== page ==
One of the contested issues was whether the plaintiff was guilty of contributory negligence as a matter of law. The Court ruled that the issue was for the jury and instructed the jury that it was for them to determine whether it was reasonable for the plaintiff to take it for granted that the streetcar would stop at the loading platform, in view of the fact that there were prospective passengers standing there apparently awaiting transportation. If he was not justified in making this assumption, the Court charged the jury, they would have a right to find the plaintiff guilty of contributory negligence. On the other hand, if they found that as a reasonable man he had a right to expect that the streetcar would come to a stop, he was not guilty of contributory negligence in commencing to cross the car tracks when he did.

 This instruction is fully supported by the decision of the Court of Appeals in George v. Capital Traction Co., 54 App.D.C. 144, 146, 147, 295 F. 965, 967. That case not only involved the same principle, but also presented an identical state of facts. A motorist desiring to cross a street on which there was a streetcar line, saw a streetcar approaching the intersection. He also observed that there were several prospective passengers waiting to board the streetcar. He, therefore, assumed that the streetcar would stop and proceeded to cross the car tracks. The motorman failed to stop, however, and the streetcar hit the automobile. The case was tried in the Municipal Court without a jury. A judgment for the defendant was reversed on the ground that there was no basis for a finding that the plaintiff was guilty of contributory negligence. The Court discussed this matter as follows:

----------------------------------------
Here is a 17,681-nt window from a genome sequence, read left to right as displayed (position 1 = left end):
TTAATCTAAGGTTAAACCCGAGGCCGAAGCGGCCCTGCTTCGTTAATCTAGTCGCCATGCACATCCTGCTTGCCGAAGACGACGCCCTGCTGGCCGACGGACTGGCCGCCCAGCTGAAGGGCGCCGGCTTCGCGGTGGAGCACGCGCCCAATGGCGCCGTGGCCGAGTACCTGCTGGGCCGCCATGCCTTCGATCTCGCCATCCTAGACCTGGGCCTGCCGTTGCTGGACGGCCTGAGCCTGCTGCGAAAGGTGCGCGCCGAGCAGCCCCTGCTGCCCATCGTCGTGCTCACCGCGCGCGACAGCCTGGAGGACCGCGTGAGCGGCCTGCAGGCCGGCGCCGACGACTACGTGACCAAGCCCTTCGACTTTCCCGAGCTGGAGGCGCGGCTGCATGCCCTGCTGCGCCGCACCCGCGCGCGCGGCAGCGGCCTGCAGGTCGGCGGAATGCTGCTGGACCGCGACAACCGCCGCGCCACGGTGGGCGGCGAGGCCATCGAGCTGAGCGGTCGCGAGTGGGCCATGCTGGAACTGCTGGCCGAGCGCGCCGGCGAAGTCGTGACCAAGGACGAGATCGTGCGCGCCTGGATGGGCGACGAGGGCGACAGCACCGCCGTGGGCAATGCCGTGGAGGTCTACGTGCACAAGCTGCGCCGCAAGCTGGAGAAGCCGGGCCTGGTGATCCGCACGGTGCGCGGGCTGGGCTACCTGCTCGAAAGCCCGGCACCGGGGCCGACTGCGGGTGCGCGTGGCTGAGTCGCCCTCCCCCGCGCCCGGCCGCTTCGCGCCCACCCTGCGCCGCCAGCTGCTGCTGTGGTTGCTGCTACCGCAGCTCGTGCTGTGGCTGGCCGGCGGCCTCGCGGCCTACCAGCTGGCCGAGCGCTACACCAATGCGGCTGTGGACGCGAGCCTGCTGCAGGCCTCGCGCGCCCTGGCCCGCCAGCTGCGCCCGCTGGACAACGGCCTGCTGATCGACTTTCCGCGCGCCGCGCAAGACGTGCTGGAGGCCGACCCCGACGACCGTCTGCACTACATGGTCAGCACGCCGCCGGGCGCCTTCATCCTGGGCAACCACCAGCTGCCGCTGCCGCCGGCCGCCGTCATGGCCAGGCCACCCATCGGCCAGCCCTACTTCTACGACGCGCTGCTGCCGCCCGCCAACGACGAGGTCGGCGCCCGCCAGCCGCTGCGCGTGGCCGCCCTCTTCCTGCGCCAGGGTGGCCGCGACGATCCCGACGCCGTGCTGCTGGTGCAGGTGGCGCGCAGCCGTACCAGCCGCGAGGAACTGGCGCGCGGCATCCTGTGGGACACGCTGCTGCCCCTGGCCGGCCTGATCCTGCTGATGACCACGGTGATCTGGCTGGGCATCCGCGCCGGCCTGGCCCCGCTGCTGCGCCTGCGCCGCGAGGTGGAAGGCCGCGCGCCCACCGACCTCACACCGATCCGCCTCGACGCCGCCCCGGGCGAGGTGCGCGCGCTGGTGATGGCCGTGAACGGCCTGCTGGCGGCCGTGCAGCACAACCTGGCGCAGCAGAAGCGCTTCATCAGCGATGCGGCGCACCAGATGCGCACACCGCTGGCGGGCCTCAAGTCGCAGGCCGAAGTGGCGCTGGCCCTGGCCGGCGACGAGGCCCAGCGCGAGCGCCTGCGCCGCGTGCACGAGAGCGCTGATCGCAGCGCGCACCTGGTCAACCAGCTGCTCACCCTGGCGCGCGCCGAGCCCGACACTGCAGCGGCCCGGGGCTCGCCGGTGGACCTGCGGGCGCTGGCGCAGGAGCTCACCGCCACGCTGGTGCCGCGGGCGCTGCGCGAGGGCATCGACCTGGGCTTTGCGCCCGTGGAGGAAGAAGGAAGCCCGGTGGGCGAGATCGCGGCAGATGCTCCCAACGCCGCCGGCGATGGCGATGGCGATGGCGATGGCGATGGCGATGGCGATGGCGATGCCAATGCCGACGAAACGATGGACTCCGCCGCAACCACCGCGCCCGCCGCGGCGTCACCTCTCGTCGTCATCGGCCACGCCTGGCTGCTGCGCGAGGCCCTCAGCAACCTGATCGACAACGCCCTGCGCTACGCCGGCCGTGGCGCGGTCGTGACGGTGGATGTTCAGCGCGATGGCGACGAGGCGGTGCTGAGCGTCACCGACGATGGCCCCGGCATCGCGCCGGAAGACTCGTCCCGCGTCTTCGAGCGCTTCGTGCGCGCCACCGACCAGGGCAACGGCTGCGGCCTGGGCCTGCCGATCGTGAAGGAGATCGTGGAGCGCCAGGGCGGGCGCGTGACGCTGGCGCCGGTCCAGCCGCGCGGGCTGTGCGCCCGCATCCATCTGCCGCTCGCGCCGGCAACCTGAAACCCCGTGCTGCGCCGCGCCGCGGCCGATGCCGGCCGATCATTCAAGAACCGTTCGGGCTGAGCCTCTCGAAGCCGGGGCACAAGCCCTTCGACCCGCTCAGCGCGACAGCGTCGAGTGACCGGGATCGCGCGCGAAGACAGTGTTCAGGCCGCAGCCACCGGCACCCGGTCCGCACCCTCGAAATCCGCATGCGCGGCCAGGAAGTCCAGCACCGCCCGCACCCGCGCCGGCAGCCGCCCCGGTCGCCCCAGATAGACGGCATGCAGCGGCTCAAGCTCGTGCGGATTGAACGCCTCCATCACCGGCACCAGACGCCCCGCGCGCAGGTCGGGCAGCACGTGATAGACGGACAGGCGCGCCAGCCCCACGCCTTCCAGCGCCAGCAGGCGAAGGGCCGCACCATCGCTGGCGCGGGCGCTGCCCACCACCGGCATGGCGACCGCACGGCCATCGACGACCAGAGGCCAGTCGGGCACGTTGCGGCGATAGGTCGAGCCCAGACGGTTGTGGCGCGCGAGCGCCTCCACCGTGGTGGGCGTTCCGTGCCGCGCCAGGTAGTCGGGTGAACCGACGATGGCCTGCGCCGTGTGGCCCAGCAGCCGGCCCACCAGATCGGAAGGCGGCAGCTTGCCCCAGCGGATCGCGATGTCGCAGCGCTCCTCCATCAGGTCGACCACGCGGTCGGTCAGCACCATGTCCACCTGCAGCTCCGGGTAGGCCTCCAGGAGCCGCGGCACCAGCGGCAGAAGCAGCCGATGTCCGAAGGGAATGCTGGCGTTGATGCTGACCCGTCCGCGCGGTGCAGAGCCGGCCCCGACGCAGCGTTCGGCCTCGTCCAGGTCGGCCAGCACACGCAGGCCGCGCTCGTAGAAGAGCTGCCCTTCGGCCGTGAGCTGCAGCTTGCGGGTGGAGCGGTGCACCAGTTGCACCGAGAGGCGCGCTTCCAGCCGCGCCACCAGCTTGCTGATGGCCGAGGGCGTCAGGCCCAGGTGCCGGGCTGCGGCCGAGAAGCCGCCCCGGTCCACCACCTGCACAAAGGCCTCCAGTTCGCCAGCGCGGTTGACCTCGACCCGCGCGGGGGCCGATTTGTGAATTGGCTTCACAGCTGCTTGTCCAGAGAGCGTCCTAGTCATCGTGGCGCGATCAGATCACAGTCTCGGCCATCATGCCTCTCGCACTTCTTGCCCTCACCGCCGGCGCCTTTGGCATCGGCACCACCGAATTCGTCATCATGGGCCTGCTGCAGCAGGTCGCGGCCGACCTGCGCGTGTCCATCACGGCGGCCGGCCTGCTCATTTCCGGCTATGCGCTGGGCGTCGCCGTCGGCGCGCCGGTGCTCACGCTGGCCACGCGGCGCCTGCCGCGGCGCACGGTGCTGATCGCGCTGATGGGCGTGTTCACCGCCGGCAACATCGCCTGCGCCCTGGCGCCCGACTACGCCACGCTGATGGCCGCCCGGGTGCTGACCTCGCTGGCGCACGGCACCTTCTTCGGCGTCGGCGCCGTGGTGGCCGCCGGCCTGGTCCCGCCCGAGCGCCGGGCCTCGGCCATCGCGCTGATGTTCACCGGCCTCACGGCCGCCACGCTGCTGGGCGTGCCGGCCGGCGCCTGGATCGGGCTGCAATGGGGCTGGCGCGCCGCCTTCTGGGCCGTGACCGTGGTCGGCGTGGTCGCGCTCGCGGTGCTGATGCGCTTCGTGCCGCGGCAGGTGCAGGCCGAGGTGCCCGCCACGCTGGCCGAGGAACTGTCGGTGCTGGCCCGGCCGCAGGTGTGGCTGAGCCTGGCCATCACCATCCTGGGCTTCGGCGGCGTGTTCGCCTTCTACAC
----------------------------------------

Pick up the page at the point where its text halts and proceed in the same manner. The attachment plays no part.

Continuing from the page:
'Nevertheless he (i.e., the motorist) was guilty of no negligence in proceeding westward over the westerly track, inasmuch as he was fully justified in assuming that the car would stop at the northwest corner of Fourteenth and S streets, to take on the passengers who were there waiting to board the car, which had been signaled to stop by one of those waiting to take it.